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A Chain Nobody Can Break: The Southeast Social Forum

Miami Workers Center
Date Published: 
October 01, 2006

The Miami Workers Center (MWC) is a strategy and organizing space for poor and low-income Black and Latino communities in the City of Miami and Dade County, FL. It began with organizing in 1999 in the historically black neighborhood of Liberty City, building an organization that eventually became Low-Income Families Fighting Together (LIFFT). We are currently expanding our work into the mixed Latino neighborhood of Wynwood, by building the Wynwood Anti-Gentrification Comittee (WAGC).

Since 2001, both staff of the MWC and leaders from our grassroots organizations have participated in the World Social Forums held in Brazil, India, and Venezuela. Participating in the forums has provided great experiences for our leadership development and inspiration for our organizing. The forums have always been a place where to get a feeling of broad social movements in motion. They also provide a vision of a pluralistic left: committed revolutionaries, left academics, students, and political leaders converging and sharing struggles and experiences. Coming from the US, a lot of this movement exchange is outside our reality.

While Latin America witnesses a resurgence of left populism and strong grassroots social movements, we in the US remain in dire straits. The neo-conservative agenda dominates politics, and as they continue to wage war and destroy progressive gains, left forces remain fragmented, inconsistent, and generally unable to mount a significant response. In this context, the United States Social Forum (USSF), planned for June 2007 in Atlanta, holds great promise as a vehicle toward reversing the tide.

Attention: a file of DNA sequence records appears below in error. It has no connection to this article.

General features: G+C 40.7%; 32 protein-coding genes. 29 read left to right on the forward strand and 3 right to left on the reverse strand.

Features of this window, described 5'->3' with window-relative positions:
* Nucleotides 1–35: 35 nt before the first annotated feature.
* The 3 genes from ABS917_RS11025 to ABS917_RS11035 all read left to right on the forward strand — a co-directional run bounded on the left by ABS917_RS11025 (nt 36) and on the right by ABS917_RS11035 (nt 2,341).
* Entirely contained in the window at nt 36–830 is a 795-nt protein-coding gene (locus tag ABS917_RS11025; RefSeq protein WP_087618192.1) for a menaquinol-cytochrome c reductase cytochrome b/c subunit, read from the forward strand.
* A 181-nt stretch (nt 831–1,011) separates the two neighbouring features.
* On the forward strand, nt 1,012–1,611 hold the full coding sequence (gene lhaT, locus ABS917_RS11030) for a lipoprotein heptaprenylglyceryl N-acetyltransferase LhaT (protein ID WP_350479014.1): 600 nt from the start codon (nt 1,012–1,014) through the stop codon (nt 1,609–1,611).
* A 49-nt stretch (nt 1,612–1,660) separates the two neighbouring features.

The two main objectives the USSF can achieve are creating coherence among various grassroots organizations and struggles within the US and providing a space to debate left strategy and overall direction for the US social movements. These objectives reflect MWC’s priorities of building mass organization and raising left consciousness, all within a process that is in unison with our brothers and sisters in the Global South.

The Southeast Social Forum (SESF), held from June 16-18, was the first in a series of regional social forums building toward the USSF, and the MWC both participated in and built our organization through it.

Next stop: Durham, NC

At 10pm on June 15, Low-Income Families Fighting Together members, the Wynwood Anti-Gentrification Committee, the Miami Workers Center staff, and other allies, boarded a bus for Durham, NC. Our 700-mile journey to the Southeast Social Forum took us 16 hours and through four states. The Florida delegation numbered close to 100, the second largest contingent at the 600-person forum.

The bus brimmed with energy from members of Power U Center for Social Change, Haitian American Youth of Tomorrow, Asociación Campesina of Florida, SEIU Local 11(janitors), South Florida AIM, the Coalition of Immokalee Workers, STAND (University of Miami), and Imagine Miami. The ride itself was an advance for the growing south Florida social justice movement, a relationship and alliance-building experience.